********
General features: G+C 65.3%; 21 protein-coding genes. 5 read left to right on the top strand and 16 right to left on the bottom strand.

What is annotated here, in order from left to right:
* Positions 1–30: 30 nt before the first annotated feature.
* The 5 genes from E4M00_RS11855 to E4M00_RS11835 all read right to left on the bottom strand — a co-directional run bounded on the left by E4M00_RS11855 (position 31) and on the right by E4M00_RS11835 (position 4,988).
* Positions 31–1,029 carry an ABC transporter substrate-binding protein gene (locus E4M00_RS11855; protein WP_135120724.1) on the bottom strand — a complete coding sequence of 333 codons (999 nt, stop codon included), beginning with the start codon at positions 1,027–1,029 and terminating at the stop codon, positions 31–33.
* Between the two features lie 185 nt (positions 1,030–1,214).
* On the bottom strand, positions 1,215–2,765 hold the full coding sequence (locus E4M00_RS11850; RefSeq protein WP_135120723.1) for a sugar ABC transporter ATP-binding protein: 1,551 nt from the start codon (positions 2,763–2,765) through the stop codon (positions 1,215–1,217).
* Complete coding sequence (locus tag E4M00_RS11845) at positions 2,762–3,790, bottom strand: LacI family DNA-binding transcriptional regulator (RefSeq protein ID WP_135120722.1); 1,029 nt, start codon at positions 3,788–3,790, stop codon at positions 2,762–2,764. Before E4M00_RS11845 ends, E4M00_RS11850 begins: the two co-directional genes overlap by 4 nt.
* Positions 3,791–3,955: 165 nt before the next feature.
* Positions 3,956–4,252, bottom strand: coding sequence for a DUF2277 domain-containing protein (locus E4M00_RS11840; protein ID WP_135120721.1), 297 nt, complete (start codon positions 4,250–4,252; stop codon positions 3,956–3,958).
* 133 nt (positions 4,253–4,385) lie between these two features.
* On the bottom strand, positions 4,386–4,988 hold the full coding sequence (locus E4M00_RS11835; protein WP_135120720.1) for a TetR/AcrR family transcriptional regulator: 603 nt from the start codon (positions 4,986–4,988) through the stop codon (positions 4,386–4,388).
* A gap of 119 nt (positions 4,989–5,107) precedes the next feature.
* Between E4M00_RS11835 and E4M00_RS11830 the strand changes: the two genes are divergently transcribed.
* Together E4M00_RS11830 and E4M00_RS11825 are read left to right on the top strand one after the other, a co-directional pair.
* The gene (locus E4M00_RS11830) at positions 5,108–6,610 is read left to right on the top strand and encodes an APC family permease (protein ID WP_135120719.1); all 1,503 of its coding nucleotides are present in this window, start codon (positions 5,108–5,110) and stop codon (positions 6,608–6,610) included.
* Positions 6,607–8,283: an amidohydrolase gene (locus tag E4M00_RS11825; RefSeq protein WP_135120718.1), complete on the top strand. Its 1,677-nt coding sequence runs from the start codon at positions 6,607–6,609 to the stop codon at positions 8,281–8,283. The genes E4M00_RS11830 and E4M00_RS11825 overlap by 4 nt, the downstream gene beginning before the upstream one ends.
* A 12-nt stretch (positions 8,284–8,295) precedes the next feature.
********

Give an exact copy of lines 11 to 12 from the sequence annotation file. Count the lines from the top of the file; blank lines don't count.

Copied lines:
* 133 nt (positions 4,253–4,385) lie between these two features.
* On the bottom strand, positions 4,386–4,988 hold the full coding sequence (locus E4M00_RS11835; protein WP_135120720.1) for a TetR/AcrR family transcriptional regulator: 603 nt from the start codon (positions 4,986–4,988) through the stop codon (positions 4,386–4,388).